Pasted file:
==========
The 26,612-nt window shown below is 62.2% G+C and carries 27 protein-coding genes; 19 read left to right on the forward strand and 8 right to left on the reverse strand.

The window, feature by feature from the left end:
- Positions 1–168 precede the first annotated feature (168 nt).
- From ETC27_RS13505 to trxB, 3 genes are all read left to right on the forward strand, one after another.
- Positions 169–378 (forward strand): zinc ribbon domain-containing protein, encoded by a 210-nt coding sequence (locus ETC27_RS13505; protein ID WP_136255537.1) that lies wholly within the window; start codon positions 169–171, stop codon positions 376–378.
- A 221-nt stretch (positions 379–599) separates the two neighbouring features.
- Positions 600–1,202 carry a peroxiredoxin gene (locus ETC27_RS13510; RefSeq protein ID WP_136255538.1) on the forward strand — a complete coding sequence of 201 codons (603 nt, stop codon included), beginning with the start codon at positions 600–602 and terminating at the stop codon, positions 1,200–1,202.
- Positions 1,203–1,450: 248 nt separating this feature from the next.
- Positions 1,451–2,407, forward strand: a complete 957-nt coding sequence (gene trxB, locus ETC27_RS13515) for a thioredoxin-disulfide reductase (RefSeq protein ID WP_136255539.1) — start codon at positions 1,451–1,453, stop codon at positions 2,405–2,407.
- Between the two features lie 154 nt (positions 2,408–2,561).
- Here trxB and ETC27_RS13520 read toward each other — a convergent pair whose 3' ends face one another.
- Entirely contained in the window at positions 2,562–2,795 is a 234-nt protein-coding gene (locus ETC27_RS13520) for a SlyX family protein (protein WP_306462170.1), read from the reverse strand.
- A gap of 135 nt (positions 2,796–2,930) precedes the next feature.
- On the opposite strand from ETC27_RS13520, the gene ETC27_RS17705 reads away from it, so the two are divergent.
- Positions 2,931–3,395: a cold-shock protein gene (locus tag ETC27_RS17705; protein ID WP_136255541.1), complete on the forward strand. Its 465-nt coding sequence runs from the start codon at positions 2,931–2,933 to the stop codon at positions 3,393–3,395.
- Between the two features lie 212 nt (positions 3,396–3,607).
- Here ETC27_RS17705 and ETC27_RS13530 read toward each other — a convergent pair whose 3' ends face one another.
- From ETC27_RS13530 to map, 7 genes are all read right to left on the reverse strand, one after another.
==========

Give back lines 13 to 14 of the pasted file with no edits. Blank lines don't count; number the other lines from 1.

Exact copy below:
- A gap of 135 nt (positions 2,796–2,930) precedes the next feature.
- On the opposite strand from ETC27_RS13520, the gene ETC27_RS17705 reads away from it, so the two are divergent.